Nigeria adopted its most recent National Action Plan (NAP) in 2017 for the period 2017-2020. The NAP was developed by the Federal Ministry of Women Affairs and Social Development with the support of the Nigerian Stability Reconciliation Programme (NSRP), the European Union, and UN Women. The NAP’s objectives are compiled under five overarching thematic pillars: prevention and disaster preparedness; participation and representation; protection and prosecution; crisis management, early recovery, and post-conflict reconstruction; and partnerships, coordination, and management. The strategic objectives have corresponding actions, outcomes, indicators, target completion timeframes, and lead actors. Nevertheless, the NAP does not include an allocated budget. 

Nigeria’s most recent NAP is preceded by one other NAP, adopted in 2013 and implemented for the period 2013-2017. In the course of implementing the first NAP, several gaps were observed and formed the basis, among other reasons, to review the plan in order to incorporate emerging issues in Nigeria (i.e., non-inclusion of violent extremism and limited consideration of post-conflict and reintegration issues), as well as address the gaps identified (i.e., absence of crisis management and recovery strategies, ambiguous language and inadequate monitoring and evaluation architecture). 

Nigeria reported on the implementation of its NAP, as well as WPS commitments, in its national reporting for Beijing+25 and in preparation for CSW64 (2020). Specifically, the country indicated that there has been inclusion of women in councils of traditional rulers and periodic gender training for security sector agencies; the social investment budget has been formally introduced into the government budget; and there has been a marginal upsurge in women’s political participation (p. 14).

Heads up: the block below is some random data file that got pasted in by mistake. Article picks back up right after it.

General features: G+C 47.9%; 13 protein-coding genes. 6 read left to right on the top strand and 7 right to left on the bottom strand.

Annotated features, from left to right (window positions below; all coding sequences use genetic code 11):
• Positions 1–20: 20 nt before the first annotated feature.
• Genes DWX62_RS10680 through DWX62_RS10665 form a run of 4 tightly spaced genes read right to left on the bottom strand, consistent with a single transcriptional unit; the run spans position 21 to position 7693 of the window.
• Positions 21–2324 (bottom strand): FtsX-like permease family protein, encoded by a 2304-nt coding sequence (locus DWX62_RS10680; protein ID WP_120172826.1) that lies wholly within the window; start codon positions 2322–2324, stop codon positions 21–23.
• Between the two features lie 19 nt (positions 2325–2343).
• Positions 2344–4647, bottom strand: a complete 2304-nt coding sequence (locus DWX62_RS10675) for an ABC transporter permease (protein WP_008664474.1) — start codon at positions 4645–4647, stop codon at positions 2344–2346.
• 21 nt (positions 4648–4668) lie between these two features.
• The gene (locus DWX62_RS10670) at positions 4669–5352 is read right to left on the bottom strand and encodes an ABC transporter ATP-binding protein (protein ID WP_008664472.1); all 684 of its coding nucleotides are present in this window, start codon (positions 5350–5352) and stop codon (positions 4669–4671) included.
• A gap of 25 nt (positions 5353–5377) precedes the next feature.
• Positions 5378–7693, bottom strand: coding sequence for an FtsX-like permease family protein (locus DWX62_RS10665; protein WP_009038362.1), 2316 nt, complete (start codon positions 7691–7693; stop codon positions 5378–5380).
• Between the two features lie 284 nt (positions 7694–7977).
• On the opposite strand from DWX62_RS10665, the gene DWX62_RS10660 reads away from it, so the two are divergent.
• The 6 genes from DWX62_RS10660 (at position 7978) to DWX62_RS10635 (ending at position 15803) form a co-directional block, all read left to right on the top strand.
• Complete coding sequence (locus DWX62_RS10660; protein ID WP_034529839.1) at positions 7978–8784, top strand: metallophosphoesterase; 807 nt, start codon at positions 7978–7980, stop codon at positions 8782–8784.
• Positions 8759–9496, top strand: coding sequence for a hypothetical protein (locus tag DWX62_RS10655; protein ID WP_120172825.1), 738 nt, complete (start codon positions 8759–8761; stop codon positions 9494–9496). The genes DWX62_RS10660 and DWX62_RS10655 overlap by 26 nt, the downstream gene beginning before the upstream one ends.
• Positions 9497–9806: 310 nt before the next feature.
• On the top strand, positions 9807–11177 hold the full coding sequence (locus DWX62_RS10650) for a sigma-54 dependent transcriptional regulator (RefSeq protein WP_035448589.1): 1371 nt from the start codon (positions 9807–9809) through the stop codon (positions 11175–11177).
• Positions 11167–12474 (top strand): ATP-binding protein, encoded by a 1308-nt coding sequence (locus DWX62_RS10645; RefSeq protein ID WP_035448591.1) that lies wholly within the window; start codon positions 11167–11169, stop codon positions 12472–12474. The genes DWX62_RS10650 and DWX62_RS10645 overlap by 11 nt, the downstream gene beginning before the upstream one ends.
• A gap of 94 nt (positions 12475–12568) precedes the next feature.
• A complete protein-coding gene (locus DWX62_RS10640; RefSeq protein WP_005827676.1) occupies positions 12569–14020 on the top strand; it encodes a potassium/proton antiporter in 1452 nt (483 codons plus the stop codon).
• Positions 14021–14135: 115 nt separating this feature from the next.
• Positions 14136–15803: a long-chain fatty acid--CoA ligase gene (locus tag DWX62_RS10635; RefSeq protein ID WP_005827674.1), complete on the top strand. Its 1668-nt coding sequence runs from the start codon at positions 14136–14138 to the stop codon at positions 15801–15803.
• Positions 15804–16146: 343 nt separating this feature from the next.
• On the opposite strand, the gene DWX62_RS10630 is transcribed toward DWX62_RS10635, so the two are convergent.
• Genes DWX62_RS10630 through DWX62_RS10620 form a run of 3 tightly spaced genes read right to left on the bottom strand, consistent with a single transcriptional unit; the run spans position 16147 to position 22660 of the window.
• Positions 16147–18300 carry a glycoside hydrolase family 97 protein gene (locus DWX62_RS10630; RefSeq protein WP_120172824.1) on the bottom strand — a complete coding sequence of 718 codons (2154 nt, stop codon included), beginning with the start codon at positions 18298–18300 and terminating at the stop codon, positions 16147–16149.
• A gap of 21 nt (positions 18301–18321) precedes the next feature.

Nigeria gained independence in 1960 from the United Kingdom, after decades of colonial rule by the British empire. Between 1967 and 1970, Nigeria experienced a civil war, which was preceded by a history of military coups. Most recently, since 2009, the conflict in the country’s northeast caused by Boko Haram has resulted in an upsurge in violence against women and girls, manifesting itself in the form of systematic abductions. Specifically, following the abductions in 2014, international security meetings on countering Boko Haram were held in London and Paris but failed to include Nigerian women’s civil society organisations. 

At the multilateral level, Nigeria most recently served as a non-permanent member of the United Nations Security Council for the period 2014-2015. 

Scroll to Top